6) Embrace Low-Touch Customizations

The Arthur Elgort photo features Lisa Taylor; French '40s side tables from 1stdibs

Photo: Gieves Anderson

In contrast to a reproduction Louis-style chair that Som made his own with chartreuse leather—"reupholstering can be your friend," says the designer—a blanket from North and Found Co. was simply draped over an upholstered headboard to give it a new look. The latter is arguably just as impactful as the professional job. The Arthur Elgort photo features Lisa Taylor; French '40s side tables from 1stdibs.

7) Hide Extra Storage with a Folding Screen

Scalloped Screen in Branches By Peter Som, side table from 1stDibs.

Photo: Gieves Anderson

"I love a decorative screen," says Som in regards to this piece, which is also part of his collaboration for The Inside. "It's a great way to both decorate and cozy up a space," he says. "It's practical, too—I hide things like boxes—and is a decorative moment for a dead corner that helps with the illusion of height."

8) Recover Thrift Store Finds

Som's dining area

Photo: Gieves Anderson

The open kitchen was designed to delineate the space, but flows beautifully into the dining room. The side chair, which Som had always kept because of its lovely shape, is a found piece; he had it recovered in Jack Lenor Larsen fabric. "Don't be afraid to find something and recover it," he says. "It's the easiest and least expensive way to make something personal and really yours." The secretary, which provides extra storage in the dining area, is vintage Tommi Parzinger; the glass vase on top is by Karim Rashid. Som finished off the space with a dining table by Eero Saarinen; the chairs are Marcel Breuer B5, and the large decorative bowl on table from is from Mecox Gardens.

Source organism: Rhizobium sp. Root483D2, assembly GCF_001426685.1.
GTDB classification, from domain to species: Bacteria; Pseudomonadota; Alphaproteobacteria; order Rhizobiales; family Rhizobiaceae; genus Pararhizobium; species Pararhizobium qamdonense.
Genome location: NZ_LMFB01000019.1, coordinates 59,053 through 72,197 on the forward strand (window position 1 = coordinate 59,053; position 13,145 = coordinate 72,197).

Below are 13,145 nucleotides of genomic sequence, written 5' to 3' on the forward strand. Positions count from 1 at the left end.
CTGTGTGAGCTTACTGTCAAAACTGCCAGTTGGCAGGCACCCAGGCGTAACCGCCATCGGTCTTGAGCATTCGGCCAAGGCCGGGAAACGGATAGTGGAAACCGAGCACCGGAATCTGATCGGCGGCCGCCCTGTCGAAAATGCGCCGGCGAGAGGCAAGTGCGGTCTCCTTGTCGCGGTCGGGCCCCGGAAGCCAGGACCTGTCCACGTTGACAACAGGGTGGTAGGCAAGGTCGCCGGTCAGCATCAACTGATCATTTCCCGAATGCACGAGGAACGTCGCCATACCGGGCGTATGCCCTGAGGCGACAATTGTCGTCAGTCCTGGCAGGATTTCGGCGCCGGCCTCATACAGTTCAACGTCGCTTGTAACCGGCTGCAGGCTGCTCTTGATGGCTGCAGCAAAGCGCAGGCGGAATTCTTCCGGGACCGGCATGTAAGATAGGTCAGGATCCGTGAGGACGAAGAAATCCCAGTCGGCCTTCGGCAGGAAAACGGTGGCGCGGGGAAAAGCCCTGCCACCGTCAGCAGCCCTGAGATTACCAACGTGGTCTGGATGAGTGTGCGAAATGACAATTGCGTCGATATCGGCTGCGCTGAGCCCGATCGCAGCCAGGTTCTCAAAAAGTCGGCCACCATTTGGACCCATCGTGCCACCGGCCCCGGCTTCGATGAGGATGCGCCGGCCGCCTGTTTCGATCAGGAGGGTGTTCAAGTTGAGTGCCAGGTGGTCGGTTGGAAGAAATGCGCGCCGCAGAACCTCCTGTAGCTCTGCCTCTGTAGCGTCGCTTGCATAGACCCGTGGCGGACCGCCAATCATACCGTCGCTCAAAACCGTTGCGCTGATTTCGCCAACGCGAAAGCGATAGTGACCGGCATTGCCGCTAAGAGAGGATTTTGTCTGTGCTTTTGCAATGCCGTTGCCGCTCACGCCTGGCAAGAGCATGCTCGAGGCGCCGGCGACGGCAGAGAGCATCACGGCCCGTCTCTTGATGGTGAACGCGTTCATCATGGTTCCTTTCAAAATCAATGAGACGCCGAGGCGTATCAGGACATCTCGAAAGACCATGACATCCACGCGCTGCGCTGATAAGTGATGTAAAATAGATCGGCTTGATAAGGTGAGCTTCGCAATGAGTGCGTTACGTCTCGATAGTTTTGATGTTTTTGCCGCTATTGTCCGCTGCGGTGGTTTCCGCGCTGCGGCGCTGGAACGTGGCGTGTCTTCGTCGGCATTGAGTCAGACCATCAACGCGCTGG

9) Lean Up Art

Scalloped Screen in Branches By Peter Som, bed from Mitchell Gold and Bob Williams

Photo: Gieves Anderson

The bedroom is an oasis of calm. "I don't always hang my art. I often lean it. It feels more casual, creates a sense of ease, and I don't have to commit," says Som. The bed, from Mitchell Gold and Bob Williams, is styled with pillows from Madeline Weinrib. The side tables are industrial French from the '40s, the lamps are from Restoration Hardware, a vase on side table is from Mryth Ceramics, the folding screen is Peter Som x The Inside, and the decorative wood pedestal is from Laurin Copen Antiques. The leaned artwork is Jonathan Borofsky.


10) Embrace a Sectional for a Small Room

The sectional is custom; The Cocktail Ottoman is in his own collection for The Inside in PS1 Herringbone by Peter Som

Photo: Gieves Anderson

"This is where the Ellen happens," says Som of his very comfy den-cum-guest room. The sofa is custom, designed to perfectly fit the space, and it folds out into a double bed (in a moment of luxe Som covered it in linen velvet). The artwork above the TV is Kojo Griffin; below it is an Arthur Elgort photo of Peter Som and models that was published in Vogue.

11) Outfit an Extra Room with Multifunctional Pieces

Photo: Gieves Anderson

The tufted ottoman is also part of Som's collaboration for The Inside. "The turned leg gives it the classic nod," he says. "It's juxtaposed with a large-scale herringbone that allows for both fun and sophistication, classic menswear with a twist. And it's also multifunctional, says Som: "I can move it around for extra surface and seating."

12) Decorate with Books

Photo: Gieves Anderson

"Use books as décor—they work for everything," says Som, who keeps them in stacks all over his home.